This is Africa…

Whatever I had heard about Sub-Saharan Africa couldn’t have prepared me…for the airport. Something as simple as boarding the plane in Addis Ababa, Ethiopia set a rather inauspicious tone for our African adventure.

Our first clue? We entered into the departure waiting area a solid hour after the monitor showed our flight “departed” in red letters.

During that hour, we craned our necks and searched for a uniformed agent. Though the photo below suggests that the tall man, a bit left of center in the background, was likely handling the situation, we couldn’t surmise much from our vantage point. A few other travelers pushing toward the entry gate with us were also ticketed to Madagascar.  Jorge found a surprisingly calm traveler, also crammed into the glass corral with us. She was a Malagasy woman, unfazed by the hustling, the pushy elbows, the jostled packs, and of course, our “departed” plane.

“This is Africa,” I whispered in Abigail’s ear.

Waiting in the crowd with travelers in Addis Ababa.

According to the monitor, the flight to Antananarivo had already boarded, closed and departed. Though this image doesn’t fully capture the sea of bodies, travelers to Karthoum, Mahe Island, Lubumbashi (DRC) and Dar es Salam also crowded into the narrow cattle shoot with us.

Until today, we found that even the smallest, poorest countries maintain some modicum of Western decorum, not to mention standards, when it comes to air travel. But not here.

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Leave it to fatigue, sun, jet fuel fumes and a hollering guard to produce those forced smiles.

Arriving in Antananarivo, we marched across the tarmac. Once inside, we waited at immigration, aghast as people walked to the head of the line to stand in front of other travelers cueing behind the yellow line. How can anyone so brashly cross into the “DMZ of immigration”–between the yellow line and the stamping guard, encased behind glass?

Dylan looked at me aghast at the scenario. I mouthed quietly in his direction, “This is Africa.”

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Seeing a small figure perched on the runway, Abigail commented that the Addis Ababa airport tarmac may be disturbingly short on traffic cones.

After a cursory nod from immigration, we found the airport’s only luggage carrousel. It was already chocked two layers thick with travelers pushing their carts up to the perimeter, completely blocking access for anyone else.

We waited. No sooner did the occasional traveler retrieve their bag than the newly created sliver of space was filled by another cart.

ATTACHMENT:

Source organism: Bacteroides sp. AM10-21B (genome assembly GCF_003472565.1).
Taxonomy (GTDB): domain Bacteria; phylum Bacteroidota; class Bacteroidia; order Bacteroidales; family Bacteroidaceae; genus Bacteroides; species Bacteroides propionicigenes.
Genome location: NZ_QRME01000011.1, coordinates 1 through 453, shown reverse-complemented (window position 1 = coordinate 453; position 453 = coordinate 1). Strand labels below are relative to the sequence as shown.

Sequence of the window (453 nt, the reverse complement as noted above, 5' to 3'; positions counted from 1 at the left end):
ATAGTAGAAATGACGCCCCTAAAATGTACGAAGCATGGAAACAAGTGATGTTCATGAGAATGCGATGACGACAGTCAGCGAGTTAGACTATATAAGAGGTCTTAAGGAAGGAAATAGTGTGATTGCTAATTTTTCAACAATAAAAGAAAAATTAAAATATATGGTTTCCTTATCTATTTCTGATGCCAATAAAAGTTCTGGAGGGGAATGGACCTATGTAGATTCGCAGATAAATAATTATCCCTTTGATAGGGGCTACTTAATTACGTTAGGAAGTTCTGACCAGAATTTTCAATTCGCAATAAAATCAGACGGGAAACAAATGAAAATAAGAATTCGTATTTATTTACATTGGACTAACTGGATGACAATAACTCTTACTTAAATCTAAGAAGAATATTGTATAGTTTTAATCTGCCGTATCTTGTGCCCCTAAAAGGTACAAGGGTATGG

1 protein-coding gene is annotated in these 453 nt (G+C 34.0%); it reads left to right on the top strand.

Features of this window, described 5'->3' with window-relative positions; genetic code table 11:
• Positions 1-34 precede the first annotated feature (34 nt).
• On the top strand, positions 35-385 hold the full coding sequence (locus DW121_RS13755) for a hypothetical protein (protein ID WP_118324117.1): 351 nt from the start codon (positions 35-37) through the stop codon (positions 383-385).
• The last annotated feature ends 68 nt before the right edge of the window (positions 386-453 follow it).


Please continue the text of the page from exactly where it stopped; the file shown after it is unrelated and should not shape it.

This time quietly to myself, and to whichever beleaguered child rested their head on the luggage cart: “This is Africa.”

Having rushed to stand and wait, we blankly stared as the plodding carousel heaved bag after bag around in a Sisyphean snake.

The irony of it all was how pushy everyone had been to disembark, rush across the tarmac and cue in line for immigration. At times, I was literally pushed from behind if I allowed too much personal space.

Eventually, our lost-luggage fears assuaged, we heaved our cart through customs to find our patiently waiting driver with a placard announcing “Jorge Herrada Family.” I’m sure he thought nothing of the airport mayhem, though he convincingly and sympathetically conceded to our Western frustration.

With just a few days on the road, culture shock unsettles our predictable lives. We’ll adjust our pace, calibrate our expectations and search for the Africa beyond the lines and disorganization.

This is Africa. 

If you go…

  • Master the Layover. As of 2016, Ethiopian Air runs from Addis Ababa to Madagascar to South Africa, code sharing with United. Even with our 25 day lay-over, this is considered one flight. Great deal for getting to Madagascar, and then continuing to South Africa.
  • Stateside Visa? Securing a Malagasy visa in advance was easy for us since we live just a few miles from their Embassy in Washington, D.C. That being said, we ended up waiting as long as everyone else–just not standing in line. Most people shuffled through the visa cue before we retrieved our luggage.
  • Visa upon Arrival. If you select to secure a visa upon arrival, bring a passport-sized photo and the correct currency for payment, generally Euros.
  • Leave it Home. Complaining falls on deaf ears. On the plane, I asked about a stain on my seat which looked wet. Later, I asked for a few crackers for Abigail, also to no satisfaction. Appropriately shamed, the “entitled white girl” in me quickly learned to check such petty concerns.
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